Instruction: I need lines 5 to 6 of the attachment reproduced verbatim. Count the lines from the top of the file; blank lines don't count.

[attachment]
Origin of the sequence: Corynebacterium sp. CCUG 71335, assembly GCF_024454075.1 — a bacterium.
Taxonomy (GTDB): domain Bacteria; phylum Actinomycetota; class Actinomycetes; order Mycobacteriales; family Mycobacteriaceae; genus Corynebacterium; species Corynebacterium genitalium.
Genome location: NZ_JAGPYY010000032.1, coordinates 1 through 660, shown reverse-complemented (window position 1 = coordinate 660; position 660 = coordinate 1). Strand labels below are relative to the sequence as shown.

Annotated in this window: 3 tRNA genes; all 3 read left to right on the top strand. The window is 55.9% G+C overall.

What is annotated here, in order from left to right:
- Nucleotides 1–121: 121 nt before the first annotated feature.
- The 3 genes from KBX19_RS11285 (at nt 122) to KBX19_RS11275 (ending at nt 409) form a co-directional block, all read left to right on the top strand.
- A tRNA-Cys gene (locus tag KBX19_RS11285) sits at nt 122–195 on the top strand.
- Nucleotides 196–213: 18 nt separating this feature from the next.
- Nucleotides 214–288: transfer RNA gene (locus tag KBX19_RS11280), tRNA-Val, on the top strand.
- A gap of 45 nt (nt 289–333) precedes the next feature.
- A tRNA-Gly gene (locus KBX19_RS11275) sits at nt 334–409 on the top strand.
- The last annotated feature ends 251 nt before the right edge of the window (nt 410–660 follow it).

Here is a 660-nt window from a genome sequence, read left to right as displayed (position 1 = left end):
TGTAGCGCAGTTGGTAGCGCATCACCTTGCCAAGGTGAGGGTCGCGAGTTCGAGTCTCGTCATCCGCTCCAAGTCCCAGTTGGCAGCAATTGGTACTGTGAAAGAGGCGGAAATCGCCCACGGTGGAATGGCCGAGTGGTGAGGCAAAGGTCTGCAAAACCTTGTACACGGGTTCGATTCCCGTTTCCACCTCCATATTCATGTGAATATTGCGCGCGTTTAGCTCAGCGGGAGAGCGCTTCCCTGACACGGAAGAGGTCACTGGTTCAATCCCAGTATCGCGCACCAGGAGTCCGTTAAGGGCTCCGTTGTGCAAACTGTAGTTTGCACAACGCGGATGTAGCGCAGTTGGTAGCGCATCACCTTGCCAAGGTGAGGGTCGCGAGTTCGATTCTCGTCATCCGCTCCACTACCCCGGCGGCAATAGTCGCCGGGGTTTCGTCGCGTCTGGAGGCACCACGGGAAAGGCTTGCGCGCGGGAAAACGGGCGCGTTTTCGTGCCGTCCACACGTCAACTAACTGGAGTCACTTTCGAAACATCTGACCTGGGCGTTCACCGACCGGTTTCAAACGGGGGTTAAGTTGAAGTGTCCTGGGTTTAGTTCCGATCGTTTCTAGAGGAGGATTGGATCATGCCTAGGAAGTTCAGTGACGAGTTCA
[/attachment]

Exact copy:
What is annotated here, in order from left to right:
- Nucleotides 1–121: 121 nt before the first annotated feature.